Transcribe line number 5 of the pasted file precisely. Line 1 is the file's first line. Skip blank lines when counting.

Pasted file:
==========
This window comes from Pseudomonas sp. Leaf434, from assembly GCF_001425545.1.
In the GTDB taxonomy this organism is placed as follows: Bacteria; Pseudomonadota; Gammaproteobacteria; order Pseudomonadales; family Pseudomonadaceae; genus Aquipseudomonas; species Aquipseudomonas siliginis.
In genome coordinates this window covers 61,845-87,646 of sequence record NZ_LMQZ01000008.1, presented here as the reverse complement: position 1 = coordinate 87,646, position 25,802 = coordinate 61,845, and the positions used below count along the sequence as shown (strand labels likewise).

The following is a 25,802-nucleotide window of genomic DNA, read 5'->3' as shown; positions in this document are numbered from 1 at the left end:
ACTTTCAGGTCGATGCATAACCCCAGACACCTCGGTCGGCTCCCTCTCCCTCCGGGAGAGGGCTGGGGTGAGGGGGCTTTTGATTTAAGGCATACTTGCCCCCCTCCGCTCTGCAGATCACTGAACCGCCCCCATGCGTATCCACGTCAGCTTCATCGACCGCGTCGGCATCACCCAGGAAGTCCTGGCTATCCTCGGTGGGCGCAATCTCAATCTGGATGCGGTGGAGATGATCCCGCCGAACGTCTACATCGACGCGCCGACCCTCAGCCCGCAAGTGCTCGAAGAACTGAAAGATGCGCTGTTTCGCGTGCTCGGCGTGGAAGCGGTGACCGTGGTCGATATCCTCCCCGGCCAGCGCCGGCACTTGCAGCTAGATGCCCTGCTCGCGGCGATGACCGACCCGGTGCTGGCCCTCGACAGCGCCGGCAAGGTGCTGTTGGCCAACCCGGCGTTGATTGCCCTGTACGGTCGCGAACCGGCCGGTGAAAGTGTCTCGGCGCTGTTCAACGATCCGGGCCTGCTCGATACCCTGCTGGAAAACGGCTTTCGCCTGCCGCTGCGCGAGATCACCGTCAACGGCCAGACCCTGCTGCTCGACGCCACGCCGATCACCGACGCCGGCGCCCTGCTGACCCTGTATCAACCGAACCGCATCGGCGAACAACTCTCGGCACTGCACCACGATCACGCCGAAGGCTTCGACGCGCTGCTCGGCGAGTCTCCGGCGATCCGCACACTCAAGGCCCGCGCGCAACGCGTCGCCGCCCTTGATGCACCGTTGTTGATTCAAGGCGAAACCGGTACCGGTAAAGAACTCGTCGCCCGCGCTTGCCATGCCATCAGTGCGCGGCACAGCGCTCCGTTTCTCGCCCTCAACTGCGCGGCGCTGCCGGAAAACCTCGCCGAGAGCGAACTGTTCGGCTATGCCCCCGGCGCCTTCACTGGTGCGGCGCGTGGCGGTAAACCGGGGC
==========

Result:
ACTTTCAGGTCGATGCATAACCCCAGACACCTCGGTCGGCTCCCTCTCCCTCCGGGAGAGGGCTGGGGTGAGGGGGCTTTTGATTTAAGGCATACTTGCCCCCCTCCGCTCTGCAGATCACTGAACCGCCCCCATGCGTATCCACGTCAGCTTCATCGACCGCGTCGGCATCACCCAGGAAGTCCTGGCTATCCTCGGTGGGCGCAATCTCAATCTGGATGCGGTGGAGATGATCCCGCCGAACGTCTACATCGACGCGCCGACCCTCAGCCCGCAAGTGCTCGAAGAACTGAAAGATGCGCTGTTTCGCGTGCTCGGCGTGGAAGCGGTGACCGTGGTCGATATCCTCCCCGGCCAGCGCCGGCACTTGCAGCTAGATGCCCTGCTCGCGGCGATGACCGACCCGGTGCTGGCCCTCGACAGCGCCGGCAAGGTGCTGTTGGCCAACCCGGCGTTGATTGCCCTGTACGGTCGCGAACCGGCCGGTGAAAGTGTCTCGGCGCTGTTCAACGATCCGGGCCTGCTCGATACCCTGCTGGAAAACGGCTTTCGCCTGCCGCTGCGCGAGATCACCGTCAACGGCCAGACCCTGCTGCTCGACGCCACGCCGATCACCGACGCCGGCGCCCTGCTGACCCTGTATCAACCGAACCGCATCGGCGAACAACTCTCGGCACTGCACCACGATCACGCCGAAGGCTTCGACGCGCTGCTCGGCGAGTCTCCGGCGATCCGCACACTCAAGGCCCGCGCGCAACGCGTCGCCGCCCTTGATGCACCGTTGTTGATTCAAGGCGAAACCGGTACCGGTAAAGAACTCGTCGCCCGCGCTTGCCATGCCATCAGTGCGCGGCACAGCGCTCCGTTTCTCGCCCTCAACTGCGCGGCGCTGCCGGAAAACCTCGCCGAGAGCGAACTGTTCGGCTATGCCCCCGGCGCCTTCACTGGTGCGGCGCGTGGCGGTAAACCGGGGC